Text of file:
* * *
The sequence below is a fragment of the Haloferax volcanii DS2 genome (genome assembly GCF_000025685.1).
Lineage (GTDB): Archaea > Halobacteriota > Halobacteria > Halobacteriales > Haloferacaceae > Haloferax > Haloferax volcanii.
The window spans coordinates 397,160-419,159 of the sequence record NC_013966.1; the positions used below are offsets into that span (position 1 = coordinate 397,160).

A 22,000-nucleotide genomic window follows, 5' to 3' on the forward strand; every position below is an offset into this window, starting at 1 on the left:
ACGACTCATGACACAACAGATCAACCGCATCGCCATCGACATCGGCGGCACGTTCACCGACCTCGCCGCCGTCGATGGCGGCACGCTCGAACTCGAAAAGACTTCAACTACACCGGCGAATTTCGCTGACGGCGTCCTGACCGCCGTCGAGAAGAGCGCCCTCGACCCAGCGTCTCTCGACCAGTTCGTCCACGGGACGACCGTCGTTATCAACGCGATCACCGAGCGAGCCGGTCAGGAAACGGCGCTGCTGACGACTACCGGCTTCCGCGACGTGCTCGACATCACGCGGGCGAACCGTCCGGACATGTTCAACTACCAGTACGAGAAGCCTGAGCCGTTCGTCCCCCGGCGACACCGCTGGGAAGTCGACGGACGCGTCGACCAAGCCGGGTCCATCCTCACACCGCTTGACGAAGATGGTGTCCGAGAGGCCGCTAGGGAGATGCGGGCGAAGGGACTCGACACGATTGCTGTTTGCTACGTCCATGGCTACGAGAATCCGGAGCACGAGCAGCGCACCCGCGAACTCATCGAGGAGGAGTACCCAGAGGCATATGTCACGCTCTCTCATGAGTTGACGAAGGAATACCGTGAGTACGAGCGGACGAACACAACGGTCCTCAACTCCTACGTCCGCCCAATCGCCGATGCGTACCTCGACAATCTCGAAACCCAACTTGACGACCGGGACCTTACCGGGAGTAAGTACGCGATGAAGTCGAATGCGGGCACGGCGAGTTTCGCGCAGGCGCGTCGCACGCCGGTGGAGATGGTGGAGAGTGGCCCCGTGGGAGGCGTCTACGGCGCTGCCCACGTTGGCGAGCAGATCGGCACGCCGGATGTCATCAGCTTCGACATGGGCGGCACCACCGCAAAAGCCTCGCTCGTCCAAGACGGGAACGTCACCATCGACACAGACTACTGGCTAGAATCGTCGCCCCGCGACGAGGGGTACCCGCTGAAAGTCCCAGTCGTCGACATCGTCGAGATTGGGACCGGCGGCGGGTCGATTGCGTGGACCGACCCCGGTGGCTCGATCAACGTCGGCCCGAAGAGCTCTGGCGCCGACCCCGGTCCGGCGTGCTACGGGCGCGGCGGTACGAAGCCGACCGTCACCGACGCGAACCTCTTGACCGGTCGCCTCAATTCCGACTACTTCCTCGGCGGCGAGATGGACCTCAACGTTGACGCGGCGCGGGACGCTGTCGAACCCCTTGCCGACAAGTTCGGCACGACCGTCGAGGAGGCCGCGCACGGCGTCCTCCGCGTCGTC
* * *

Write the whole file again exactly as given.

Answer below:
The sequence below is a fragment of the Haloferax volcanii DS2 genome (genome assembly GCF_000025685.1).
Lineage (GTDB): Archaea > Halobacteriota > Halobacteria > Halobacteriales > Haloferacaceae > Haloferax > Haloferax volcanii.
The window spans coordinates 397,160-419,159 of the sequence record NC_013966.1; the positions used below are offsets into that span (position 1 = coordinate 397,160).

A 22,000-nucleotide genomic window follows, 5' to 3' on the forward strand; every position below is an offset into this window, starting at 1 on the left:
ACGACTCATGACACAACAGATCAACCGCATCGCCATCGACATCGGCGGCACGTTCACCGACCTCGCCGCCGTCGATGGCGGCACGCTCGAACTCGAAAAGACTTCAACTACACCGGCGAATTTCGCTGACGGCGTCCTGACCGCCGTCGAGAAGAGCGCCCTCGACCCAGCGTCTCTCGACCAGTTCGTCCACGGGACGACCGTCGTTATCAACGCGATCACCGAGCGAGCCGGTCAGGAAACGGCGCTGCTGACGACTACCGGCTTCCGCGACGTGCTCGACATCACGCGGGCGAACCGTCCGGACATGTTCAACTACCAGTACGAGAAGCCTGAGCCGTTCGTCCCCCGGCGACACCGCTGGGAAGTCGACGGACGCGTCGACCAAGCCGGGTCCATCCTCACACCGCTTGACGAAGATGGTGTCCGAGAGGCCGCTAGGGAGATGCGGGCGAAGGGACTCGACACGATTGCTGTTTGCTACGTCCATGGCTACGAGAATCCGGAGCACGAGCAGCGCACCCGCGAACTCATCGAGGAGGAGTACCCAGAGGCATATGTCACGCTCTCTCATGAGTTGACGAAGGAATACCGTGAGTACGAGCGGACGAACACAACGGTCCTCAACTCCTACGTCCGCCCAATCGCCGATGCGTACCTCGACAATCTCGAAACCCAACTTGACGACCGGGACCTTACCGGGAGTAAGTACGCGATGAAGTCGAATGCGGGCACGGCGAGTTTCGCGCAGGCGCGTCGCACGCCGGTGGAGATGGTGGAGAGTGGCCCCGTGGGAGGCGTCTACGGCGCTGCCCACGTTGGCGAGCAGATCGGCACGCCGGATGTCATCAGCTTCGACATGGGCGGCACCACCGCAAAAGCCTCGCTCGTCCAAGACGGGAACGTCACCATCGACACAGACTACTGGCTAGAATCGTCGCCCCGCGACGAGGGGTACCCGCTGAAAGTCCCAGTCGTCGACATCGTCGAGATTGGGACCGGCGGCGGGTCGATTGCGTGGACCGACCCCGGTGGCTCGATCAACGTCGGCCCGAAGAGCTCTGGCGCCGACCCCGGTCCGGCGTGCTACGGGCGCGGCGGTACGAAGCCGACCGTCACCGACGCGAACCTCTTGACCGGTCGCCTCAATTCCGACTACTTCCTCGGCGGCGAGATGGACCTCAACGTTGACGCGGCGCGGGACGCTGTCGAACCCCTTGCCGACAAGTTCGGCACGACCGTCGAGGAGGCCGCGCACGGCGTCCTCCGCGTCGTC